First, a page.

For the Planewalker, a basic understanding of cosmology is crucial. After all, customs aren’t the only thing that change from place to place. Indeed, physical laws, gravity, magic (and magical items) and even the abilities of priests can change from place to place. So, to get around in the multiverse, you need to know three principles governing it all. Understanding these ideas is key (no pun intended) to getting around the Planes. They are: the Rule-of-Three, the Unity of Rings, and the Center of the Multiverse.
The first principle, the Rule-of-Three, says simply that things tend to happen in threes. The principles which govern the planes are themselves subject to this rule. Many folks say, “Good things come in threes.” (Bleakers point out that bad things do, too.) Maybe its true. After all, you have Good, Evil, Neutrality. Law, Chaos, Neutrality. Prime, Inner, Outer Planes. So… see two things and ask, “Where’s the Third?”
Unity of Rings
The second principle is the Unity of Rings, and notes that many things on the planes are circular, coming back around to where they started. This is true geographically as well as philosophically. What’s more, a ring is a thing without beginning or end – infinite, just like the Planes themselves. And there are rings everywhere: Sigil is a ring, the Outlands has many rings, the Outer Planes form the Great Ring. Even the Elemental Planes have a ring.
Center of All
The third principle (fitting neatly into the Rule-of-Three above) is the Center of All, and states that there is a center of everything — or, rather, wherever a person happens to be is the center of the multiverse… from their own perspective, at least. As most planes are functionally infinite, disproving anyone’s centricity would be impossible. In Planescape, this is meant philosophically just as much as it is meant in terms of multiversal geography.
The fact that anywhere could be the center of the multiverse in this view also implies that nowhere can be said to be the de facto true and only center. This sparks a lot of arguments and violence since some people believe the City of Doors to be the center due to its uncommon number of portals to other planes and position in the Outlands and some factions also claim different centers, each with their own significance.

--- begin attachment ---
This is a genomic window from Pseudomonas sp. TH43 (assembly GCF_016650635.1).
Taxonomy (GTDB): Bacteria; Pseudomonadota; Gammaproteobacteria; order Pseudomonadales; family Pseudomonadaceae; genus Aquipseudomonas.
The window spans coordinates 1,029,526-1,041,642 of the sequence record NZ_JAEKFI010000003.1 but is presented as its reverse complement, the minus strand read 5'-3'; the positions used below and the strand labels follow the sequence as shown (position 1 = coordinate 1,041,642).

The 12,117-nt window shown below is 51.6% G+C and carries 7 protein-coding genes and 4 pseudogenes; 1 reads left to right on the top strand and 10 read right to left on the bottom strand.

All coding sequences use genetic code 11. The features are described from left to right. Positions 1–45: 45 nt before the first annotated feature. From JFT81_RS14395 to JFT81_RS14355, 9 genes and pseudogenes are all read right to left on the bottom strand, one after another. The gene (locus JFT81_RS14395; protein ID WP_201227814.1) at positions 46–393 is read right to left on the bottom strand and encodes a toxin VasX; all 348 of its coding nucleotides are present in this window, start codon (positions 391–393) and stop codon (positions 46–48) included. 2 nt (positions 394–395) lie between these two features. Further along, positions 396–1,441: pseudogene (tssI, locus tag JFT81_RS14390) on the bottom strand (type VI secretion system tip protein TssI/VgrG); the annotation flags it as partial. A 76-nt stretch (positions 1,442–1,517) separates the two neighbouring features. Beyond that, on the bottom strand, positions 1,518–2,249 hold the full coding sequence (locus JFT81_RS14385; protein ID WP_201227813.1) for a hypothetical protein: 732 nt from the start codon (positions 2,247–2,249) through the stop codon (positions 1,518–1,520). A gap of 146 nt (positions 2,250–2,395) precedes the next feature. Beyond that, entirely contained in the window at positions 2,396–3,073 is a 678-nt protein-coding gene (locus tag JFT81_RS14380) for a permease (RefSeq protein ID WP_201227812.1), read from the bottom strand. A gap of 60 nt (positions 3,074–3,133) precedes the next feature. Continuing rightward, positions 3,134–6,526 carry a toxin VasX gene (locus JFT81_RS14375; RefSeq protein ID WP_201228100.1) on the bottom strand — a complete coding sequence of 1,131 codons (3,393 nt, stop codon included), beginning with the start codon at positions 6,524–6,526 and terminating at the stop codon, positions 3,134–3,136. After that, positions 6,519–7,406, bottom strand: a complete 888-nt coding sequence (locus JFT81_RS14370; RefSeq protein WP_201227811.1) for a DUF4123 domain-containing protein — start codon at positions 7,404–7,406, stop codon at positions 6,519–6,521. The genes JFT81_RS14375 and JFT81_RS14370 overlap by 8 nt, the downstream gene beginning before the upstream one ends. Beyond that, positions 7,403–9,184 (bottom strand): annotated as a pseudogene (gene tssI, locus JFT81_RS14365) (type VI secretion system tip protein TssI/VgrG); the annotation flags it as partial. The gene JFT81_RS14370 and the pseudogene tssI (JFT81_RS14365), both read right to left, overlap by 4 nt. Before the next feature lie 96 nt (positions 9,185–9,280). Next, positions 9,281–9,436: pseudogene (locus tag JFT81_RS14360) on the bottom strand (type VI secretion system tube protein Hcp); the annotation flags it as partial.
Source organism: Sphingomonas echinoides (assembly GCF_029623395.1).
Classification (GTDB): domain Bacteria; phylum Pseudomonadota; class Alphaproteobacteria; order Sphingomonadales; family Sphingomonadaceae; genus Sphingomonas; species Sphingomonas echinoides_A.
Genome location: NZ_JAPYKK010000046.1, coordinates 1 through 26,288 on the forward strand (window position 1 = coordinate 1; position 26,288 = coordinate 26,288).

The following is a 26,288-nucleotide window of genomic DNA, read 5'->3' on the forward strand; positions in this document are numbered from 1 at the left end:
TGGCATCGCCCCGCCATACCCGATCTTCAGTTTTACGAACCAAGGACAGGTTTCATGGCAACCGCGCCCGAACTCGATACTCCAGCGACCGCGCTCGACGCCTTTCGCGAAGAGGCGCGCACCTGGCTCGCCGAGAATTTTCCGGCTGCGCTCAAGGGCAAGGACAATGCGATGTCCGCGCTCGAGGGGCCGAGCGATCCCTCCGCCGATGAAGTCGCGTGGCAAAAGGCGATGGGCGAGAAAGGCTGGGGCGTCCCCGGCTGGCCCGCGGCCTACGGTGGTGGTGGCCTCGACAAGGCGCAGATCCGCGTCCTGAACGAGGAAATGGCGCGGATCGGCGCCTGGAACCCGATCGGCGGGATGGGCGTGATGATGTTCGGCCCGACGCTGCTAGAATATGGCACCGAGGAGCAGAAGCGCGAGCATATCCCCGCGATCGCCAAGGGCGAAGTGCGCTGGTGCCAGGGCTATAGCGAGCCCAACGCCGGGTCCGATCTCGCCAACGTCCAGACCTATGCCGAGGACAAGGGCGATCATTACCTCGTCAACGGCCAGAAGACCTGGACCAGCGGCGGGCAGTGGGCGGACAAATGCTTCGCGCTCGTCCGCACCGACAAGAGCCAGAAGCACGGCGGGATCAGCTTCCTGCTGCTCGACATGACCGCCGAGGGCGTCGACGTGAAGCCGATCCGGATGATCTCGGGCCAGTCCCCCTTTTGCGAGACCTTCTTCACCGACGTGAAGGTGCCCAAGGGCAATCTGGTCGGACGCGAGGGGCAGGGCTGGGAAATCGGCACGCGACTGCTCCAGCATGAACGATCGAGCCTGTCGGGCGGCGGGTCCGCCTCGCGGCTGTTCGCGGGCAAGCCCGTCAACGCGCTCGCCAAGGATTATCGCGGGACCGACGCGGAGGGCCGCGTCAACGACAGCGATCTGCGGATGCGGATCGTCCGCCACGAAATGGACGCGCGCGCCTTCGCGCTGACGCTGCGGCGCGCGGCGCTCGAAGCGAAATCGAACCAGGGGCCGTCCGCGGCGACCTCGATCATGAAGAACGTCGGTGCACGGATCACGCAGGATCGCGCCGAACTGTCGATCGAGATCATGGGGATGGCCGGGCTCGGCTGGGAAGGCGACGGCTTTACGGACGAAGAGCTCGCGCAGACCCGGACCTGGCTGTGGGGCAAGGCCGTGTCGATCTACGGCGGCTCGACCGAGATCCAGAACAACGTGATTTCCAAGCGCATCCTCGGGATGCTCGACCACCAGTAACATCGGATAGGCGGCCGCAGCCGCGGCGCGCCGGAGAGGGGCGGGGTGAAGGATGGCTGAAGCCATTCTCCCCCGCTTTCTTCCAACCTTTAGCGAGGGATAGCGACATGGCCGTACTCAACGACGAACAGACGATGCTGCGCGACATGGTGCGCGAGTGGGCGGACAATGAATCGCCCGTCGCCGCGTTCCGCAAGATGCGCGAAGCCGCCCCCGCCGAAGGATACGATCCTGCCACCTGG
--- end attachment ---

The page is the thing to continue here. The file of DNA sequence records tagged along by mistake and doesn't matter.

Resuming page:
All that leads to the next question… how do we get around? The easiest way to travel is via portal. Here’s a dark most Primes haven’t tumbled to: the Planes are lousy with doors to other places. So long as you have the right gate keys, your wits and some strength, you can get from anywhere to anywhere. That said, portals are bounded by pre-existing openings (usually doors and arches); the portal is destroyed when the opening is (i.e., if you destroy the archway, the portal in it vanishes [FYI, this is somewhat verboten in the Cage]). Portals also require portal keys to open; a key is usually a physical object, but it can also be an action or a state of being. Naturally occurring portals will often appear at random (a common occurrence in the city of Sigil (the City of Doors); some portals only exist for a brief period of time, or shift from one location to another.
Other methods of travel include the Astral and Ethereal planes as well as conduits, color pools, and gates. A conduit is typically an opening on a prime material plane which touches another plane. Think centers of tornados and volcanos. Traveling via Conduit can be dangerous. Gates are portals that are not bounded by physical apertures; gates are rare, and usually appear as a result of magical spells and rare planar phenomena.
Finally, when in the Outer Planes, one can walk from gate town to gate town.